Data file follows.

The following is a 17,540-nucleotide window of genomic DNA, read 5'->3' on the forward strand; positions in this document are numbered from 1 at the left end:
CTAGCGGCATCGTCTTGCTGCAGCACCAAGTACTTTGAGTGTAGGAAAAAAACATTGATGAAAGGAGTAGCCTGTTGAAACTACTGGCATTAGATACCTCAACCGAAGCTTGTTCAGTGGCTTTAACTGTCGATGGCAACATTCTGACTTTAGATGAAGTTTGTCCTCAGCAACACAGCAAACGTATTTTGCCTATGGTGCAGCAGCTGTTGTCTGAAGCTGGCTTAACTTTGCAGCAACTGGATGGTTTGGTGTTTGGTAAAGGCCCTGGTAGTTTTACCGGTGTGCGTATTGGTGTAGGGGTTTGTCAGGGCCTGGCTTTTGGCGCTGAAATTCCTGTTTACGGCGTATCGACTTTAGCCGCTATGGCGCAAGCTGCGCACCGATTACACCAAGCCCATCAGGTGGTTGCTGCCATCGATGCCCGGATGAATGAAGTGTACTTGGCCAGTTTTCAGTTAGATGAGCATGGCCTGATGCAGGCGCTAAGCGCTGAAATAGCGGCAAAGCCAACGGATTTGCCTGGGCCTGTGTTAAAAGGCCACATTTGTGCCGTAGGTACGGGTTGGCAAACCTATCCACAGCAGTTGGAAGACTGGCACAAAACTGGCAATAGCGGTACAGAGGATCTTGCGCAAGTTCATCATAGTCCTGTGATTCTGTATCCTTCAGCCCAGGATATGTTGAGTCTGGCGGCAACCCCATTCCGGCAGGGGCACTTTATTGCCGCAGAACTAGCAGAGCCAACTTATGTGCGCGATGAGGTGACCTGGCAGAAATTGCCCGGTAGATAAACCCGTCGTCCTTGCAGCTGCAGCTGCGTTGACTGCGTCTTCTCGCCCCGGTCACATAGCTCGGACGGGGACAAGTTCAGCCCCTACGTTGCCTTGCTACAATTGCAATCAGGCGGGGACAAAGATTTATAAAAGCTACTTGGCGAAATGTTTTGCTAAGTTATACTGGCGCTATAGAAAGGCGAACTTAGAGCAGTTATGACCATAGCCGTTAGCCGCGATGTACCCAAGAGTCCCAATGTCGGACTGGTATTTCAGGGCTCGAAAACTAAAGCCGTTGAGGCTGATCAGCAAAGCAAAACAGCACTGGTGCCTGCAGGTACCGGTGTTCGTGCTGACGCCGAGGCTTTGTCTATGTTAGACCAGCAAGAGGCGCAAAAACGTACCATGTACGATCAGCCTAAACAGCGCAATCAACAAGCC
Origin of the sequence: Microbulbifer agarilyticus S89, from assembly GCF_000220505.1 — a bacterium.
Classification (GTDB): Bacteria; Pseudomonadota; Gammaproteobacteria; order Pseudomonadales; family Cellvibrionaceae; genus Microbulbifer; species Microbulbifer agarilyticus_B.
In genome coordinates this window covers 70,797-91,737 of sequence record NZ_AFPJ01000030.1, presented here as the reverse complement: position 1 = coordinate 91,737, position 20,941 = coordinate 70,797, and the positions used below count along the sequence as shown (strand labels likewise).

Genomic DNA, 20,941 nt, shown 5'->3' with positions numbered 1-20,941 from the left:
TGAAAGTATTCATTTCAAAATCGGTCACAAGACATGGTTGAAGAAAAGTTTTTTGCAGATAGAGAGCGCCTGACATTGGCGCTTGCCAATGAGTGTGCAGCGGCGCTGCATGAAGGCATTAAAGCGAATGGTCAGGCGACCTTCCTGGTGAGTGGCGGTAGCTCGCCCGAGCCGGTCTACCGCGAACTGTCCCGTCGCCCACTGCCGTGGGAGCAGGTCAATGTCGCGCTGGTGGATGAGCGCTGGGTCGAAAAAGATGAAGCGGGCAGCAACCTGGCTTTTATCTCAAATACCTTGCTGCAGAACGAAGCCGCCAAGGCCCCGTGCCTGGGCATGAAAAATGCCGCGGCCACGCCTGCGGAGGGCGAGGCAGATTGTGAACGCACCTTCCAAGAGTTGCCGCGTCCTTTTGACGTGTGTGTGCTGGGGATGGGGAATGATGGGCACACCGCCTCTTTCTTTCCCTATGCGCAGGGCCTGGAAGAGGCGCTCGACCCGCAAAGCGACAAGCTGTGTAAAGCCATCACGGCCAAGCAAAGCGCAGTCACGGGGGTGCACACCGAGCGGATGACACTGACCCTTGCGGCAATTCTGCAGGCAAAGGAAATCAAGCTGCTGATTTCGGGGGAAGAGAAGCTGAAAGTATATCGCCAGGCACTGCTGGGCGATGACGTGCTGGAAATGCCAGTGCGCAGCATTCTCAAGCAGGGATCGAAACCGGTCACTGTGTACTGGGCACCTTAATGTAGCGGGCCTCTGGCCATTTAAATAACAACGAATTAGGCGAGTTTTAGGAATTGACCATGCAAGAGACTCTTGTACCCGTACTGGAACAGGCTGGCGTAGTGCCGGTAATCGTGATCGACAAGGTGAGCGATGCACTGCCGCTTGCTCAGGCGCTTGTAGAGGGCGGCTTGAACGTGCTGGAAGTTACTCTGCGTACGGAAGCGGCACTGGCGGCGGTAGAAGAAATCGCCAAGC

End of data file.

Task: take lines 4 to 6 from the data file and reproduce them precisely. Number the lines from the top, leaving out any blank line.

Classification (GTDB): Bacteria; Pseudomonadota; Gammaproteobacteria; order Pseudomonadales; family Cellvibrionaceae; genus Microbulbifer; species Microbulbifer agarilyticus_B.
In genome coordinates this window covers 70,797-91,737 of sequence record NZ_AFPJ01000030.1, presented here as the reverse complement: position 1 = coordinate 91,737, position 20,941 = coordinate 70,797, and the positions used below count along the sequence as shown (strand labels likewise).

Genomic DNA, 20,941 nt, shown 5'->3' with positions numbered 1-20,941 from the left: